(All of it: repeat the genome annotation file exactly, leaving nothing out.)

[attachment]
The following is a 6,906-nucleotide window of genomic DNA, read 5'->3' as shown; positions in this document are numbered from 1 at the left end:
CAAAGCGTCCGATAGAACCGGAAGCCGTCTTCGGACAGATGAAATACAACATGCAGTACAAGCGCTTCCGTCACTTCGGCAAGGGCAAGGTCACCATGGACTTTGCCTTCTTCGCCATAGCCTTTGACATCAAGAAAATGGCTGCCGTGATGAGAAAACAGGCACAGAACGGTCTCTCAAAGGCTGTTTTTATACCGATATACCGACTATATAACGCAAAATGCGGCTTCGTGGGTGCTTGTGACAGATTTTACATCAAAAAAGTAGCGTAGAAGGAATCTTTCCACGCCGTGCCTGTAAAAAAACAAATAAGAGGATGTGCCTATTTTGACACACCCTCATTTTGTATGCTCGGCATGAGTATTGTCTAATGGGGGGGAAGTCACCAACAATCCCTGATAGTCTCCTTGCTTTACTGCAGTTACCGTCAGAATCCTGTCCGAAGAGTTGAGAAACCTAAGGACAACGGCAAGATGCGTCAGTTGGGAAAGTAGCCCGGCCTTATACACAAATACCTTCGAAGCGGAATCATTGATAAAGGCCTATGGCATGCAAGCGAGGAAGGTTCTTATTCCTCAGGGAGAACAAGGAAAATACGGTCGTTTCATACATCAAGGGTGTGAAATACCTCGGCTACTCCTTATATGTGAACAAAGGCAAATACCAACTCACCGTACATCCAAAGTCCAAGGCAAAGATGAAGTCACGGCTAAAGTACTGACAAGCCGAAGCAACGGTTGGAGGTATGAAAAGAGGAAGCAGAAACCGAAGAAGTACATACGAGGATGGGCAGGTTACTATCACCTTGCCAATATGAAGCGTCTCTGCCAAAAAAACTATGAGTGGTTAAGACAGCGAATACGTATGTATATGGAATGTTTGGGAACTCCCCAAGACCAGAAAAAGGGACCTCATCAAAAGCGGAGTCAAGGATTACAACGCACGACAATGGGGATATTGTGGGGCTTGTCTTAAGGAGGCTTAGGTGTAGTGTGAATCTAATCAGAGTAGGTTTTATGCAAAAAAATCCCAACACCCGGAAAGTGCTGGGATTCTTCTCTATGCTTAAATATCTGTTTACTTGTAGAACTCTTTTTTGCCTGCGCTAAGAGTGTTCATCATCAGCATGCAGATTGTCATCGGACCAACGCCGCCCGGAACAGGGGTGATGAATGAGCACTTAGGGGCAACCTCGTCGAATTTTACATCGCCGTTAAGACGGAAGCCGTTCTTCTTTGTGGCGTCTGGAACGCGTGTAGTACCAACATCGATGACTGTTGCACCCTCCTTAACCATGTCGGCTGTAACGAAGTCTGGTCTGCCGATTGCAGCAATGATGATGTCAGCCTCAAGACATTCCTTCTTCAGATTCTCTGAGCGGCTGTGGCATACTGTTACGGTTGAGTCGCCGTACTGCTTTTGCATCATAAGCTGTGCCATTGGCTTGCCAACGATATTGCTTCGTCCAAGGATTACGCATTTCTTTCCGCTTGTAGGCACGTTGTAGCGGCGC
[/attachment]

The following is a 6,906-nucleotide window of genomic DNA, read 5'->3' as shown; positions in this document are numbered from 1 at the left end:
CAAAGCGTCCGATAGAACCGGAAGCCGTCTTCGGACAGATGAAATACAACATGCAGTACAAGCGCTTCCGTCACTTCGGCAAGGGCAAGGTCACCATGGACTTTGCCTTCTTCGCCATAGCCTTTGACATCAAGAAAATGGCTGCCGTGATGAGAAAACAGGCACAGAACGGTCTCTCAAAGGCTGTTTTTATACCGATATACCGACTATATAACGCAAAATGCGGCTTCGTGGGTGCTTGTGACAGATTTTACATCAAAAAAGTAGCGTAGAAGGAATCTTTCCACGCCGTGCCTGTAAAAAAACAAATAAGAGGATGTGCCTATTTTGACACACCCTCATTTTGTATGCTCGGCATGAGTATTGTCTAATGGGGGGGAAGTCACCAACAATCCCTGATAGTCTCCTTGCTTTACTGCAGTTACCGTCAGAATCCTGTCCGAAGAGTTGAGAAACCTAAGGACAACGGCAAGATGCGTCAGTTGGGAAAGTAGCCCGGCCTTATACACAAATACCTTCGAAGCGGAATCATTGATAAAGGCCTATGGCATGCAAGCGAGGAAGGTTCTTATTCCTCAGGGAGAACAAGGAAAATACGGTCGTTTCATACATCAAGGGTGTGAAATACCTCGGCTACTCCTTATATGTGAACAAAGGCAAATACCAACTCACCGTACATCCAAAGTCCAAGGCAAAGATGAAGTCACGGCTAAAGTACTGACAAGCCGAAGCAACGGTTGGAGGTATGAAAAGAGGAAGCAGAAACCGAAGAAGTACATACGAGGATGGGCAGGTTACTATCACCTTGCCAATATGAAGCGTCTCTGCCAAAAAAACTATGAGTGGTTAAGACAGCGAATACGTATGTATATGGAATGTTTGGGAACTCCCCAAGACCAGAAAAAGGGACCTCATCAAAAGCGGAGTCAAGGATTACAACGCACGACAATGGGGATATTGTGGGGCTTGTCTTAAGGAGGCTTAGGTGTAGTGTGAATCTAATCAGAGTAGGTTTTATGCAAAAAAATCCCAACACCCGGAAAGTGCTGGGATTCTTCTCTATGCTTAAATATCTGTTTACTTGTAGAACTCTTTTTTGCCTGCGCTAAGAGTGTTCATCATCAGCATGCAGATTGTCATCGGACCAACGCCGCCCGGAACAGGGGTGATGAATGAGCACTTAGGGGCAACCTCGTCGAATTTTACATCGCCGTTAAGACGGAAGCCGTTCTTCTTTGTGGCGTCTGGAACGCGTGTAGTACCAACATCGATGACTGTTGCACCCTCCTTAACCATGTCGGCTGTAACGAAGTCTGGTCTGCCGATTGCAGCAATGATGATGTCAGCCTCAAGACATTCCTTCTTCAGATTCTCTGAGCGGCTGTGGCATACTGTTACGGTTGAGTCGCCGTACTGCTTTTGCATCATAAGCTGTGCCATTGGCTTGCCAACGATATTGCTTCGTCCAAGGATTACGCATTTCTTTCCGCTTGTAGGCACGTTGTAGCGGCGC